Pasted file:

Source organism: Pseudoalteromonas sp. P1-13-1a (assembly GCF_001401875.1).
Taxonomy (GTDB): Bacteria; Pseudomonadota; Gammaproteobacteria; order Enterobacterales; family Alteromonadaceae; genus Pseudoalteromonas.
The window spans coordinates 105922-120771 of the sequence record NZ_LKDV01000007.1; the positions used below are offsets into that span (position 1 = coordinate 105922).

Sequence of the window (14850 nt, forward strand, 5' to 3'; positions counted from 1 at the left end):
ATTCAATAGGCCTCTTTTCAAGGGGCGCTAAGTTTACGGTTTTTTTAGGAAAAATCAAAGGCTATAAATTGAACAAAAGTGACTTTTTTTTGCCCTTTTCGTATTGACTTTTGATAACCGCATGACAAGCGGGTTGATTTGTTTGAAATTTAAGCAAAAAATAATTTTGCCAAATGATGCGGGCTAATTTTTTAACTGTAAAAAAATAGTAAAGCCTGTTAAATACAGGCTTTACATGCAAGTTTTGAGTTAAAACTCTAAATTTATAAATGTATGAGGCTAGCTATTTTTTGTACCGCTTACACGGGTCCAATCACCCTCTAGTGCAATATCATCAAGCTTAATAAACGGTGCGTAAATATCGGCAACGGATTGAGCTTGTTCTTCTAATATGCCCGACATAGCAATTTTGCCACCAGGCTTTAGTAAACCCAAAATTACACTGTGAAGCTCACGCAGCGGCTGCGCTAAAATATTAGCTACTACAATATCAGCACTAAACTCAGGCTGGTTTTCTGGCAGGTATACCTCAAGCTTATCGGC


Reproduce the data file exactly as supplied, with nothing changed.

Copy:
Source organism: Pseudoalteromonas sp. P1-13-1a (assembly GCF_001401875.1).
Taxonomy (GTDB): Bacteria; Pseudomonadota; Gammaproteobacteria; order Enterobacterales; family Alteromonadaceae; genus Pseudoalteromonas.
The window spans coordinates 105922-120771 of the sequence record NZ_LKDV01000007.1; the positions used below are offsets into that span (position 1 = coordinate 105922).

Sequence of the window (14850 nt, forward strand, 5' to 3'; positions counted from 1 at the left end):
ATTCAATAGGCCTCTTTTCAAGGGGCGCTAAGTTTACGGTTTTTTTAGGAAAAATCAAAGGCTATAAATTGAACAAAAGTGACTTTTTTTTGCCCTTTTCGTATTGACTTTTGATAACCGCATGACAAGCGGGTTGATTTGTTTGAAATTTAAGCAAAAAATAATTTTGCCAAATGATGCGGGCTAATTTTTTAACTGTAAAAAAATAGTAAAGCCTGTTAAATACAGGCTTTACATGCAAGTTTTGAGTTAAAACTCTAAATTTATAAATGTATGAGGCTAGCTATTTTTTGTACCGCTTACACGGGTCCAATCACCCTCTAGTGCAATATCATCAAGCTTAATAAACGGTGCGTAAATATCGGCAACGGATTGAGCTTGTTCTTCTAATATGCCCGACATAGCAATTTTGCCACCAGGCTTTAGTAAACCCAAAATTACACTGTGAAGCTCACGCAGCGGCTGCGCTAAAATATTAGCTACTACAATATCAGCACTAAACTCAGGCTGGTTTTCTGGCAGGTATACCTCAAGCTTATCGGC